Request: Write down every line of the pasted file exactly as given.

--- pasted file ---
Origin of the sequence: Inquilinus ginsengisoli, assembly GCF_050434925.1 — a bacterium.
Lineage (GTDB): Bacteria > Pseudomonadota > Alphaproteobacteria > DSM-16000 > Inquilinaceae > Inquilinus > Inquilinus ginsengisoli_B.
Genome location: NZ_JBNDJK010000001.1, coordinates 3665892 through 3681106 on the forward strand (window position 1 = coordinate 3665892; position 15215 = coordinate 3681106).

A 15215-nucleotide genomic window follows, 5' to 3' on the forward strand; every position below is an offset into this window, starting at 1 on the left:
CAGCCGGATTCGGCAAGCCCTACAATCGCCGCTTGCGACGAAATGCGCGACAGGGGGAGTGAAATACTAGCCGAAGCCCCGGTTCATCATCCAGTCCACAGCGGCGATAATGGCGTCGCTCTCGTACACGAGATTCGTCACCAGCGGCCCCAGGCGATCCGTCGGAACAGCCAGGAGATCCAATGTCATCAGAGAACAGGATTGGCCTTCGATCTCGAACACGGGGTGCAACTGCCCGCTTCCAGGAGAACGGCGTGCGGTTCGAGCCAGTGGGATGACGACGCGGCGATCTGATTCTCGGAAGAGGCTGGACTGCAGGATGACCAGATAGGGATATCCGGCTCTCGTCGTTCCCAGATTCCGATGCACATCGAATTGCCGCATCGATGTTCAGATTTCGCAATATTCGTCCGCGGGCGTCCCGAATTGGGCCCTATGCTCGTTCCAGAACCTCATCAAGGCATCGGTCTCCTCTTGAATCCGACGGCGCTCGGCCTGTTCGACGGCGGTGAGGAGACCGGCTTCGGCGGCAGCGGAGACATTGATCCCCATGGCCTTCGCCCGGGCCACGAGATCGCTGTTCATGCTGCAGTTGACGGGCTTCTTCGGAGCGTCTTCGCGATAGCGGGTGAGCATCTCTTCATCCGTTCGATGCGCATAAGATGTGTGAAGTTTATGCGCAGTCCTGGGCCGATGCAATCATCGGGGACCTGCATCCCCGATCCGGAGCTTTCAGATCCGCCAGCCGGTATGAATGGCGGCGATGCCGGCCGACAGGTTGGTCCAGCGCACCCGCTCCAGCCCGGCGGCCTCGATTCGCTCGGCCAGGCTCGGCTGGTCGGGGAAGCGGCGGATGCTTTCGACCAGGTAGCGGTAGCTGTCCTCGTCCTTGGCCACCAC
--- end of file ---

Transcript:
Origin of the sequence: Inquilinus ginsengisoli, assembly GCF_050434925.1 — a bacterium.
Lineage (GTDB): Bacteria > Pseudomonadota > Alphaproteobacteria > DSM-16000 > Inquilinaceae > Inquilinus > Inquilinus ginsengisoli_B.
Genome location: NZ_JBNDJK010000001.1, coordinates 3665892 through 3681106 on the forward strand (window position 1 = coordinate 3665892; position 15215 = coordinate 3681106).

A 15215-nucleotide genomic window follows, 5' to 3' on the forward strand; every position below is an offset into this window, starting at 1 on the left:
CAGCCGGATTCGGCAAGCCCTACAATCGCCGCTTGCGACGAAATGCGCGACAGGGGGAGTGAAATACTAGCCGAAGCCCCGGTTCATCATCCAGTCCACAGCGGCGATAATGGCGTCGCTCTCGTACACGAGATTCGTCACCAGCGGCCCCAGGCGATCCGTCGGAACAGCCAGGAGATCCAATGTCATCAGAGAACAGGATTGGCCTTCGATCTCGAACACGGGGTGCAACTGCCCGCTTCCAGGAGAACGGCGTGCGGTTCGAGCCAGTGGGATGACGACGCGGCGATCTGATTCTCGGAAGAGGCTGGACTGCAGGATGACCAGATAGGGATATCCGGCTCTCGTCGTTCCCAGATTCCGATGCACATCGAATTGCCGCATCGATGTTCAGATTTCGCAATATTCGTCCGCGGGCGTCCCGAATTGGGCCCTATGCTCGTTCCAGAACCTCATCAAGGCATCGGTCTCCTCTTGAATCCGACGGCGCTCGGCCTGTTCGACGGCGGTGAGGAGACCGGCTTCGGCGGCAGCGGAGACATTGATCCCCATGGCCTTCGCCCGGGCCACGAGATCGCTGTTCATGCTGCAGTTGACGGGCTTCTTCGGAGCGTCTTCGCGATAGCGGGTGAGCATCTCTTCATCCGTTCGATGCGCATAAGATGTGTGAAGTTTATGCGCAGTCCTGGGCCGATGCAATCATCGGGGACCTGCATCCCCGATCCGGAGCTTTCAGATCCGCCAGCCGGTATGAATGGCGGCGATGCCGGCCGACAGGTTGGTCCAGCGCACCCGCTCCAGCCCGGCGGCCTCGATTCGCTCGGCCAGGCTCGGCTGGTCGGGGAAGCGGCGGATGCTTTCGACCAGGTAGCGGTAGCTGTCCTCGTCCTTGGCCACCAC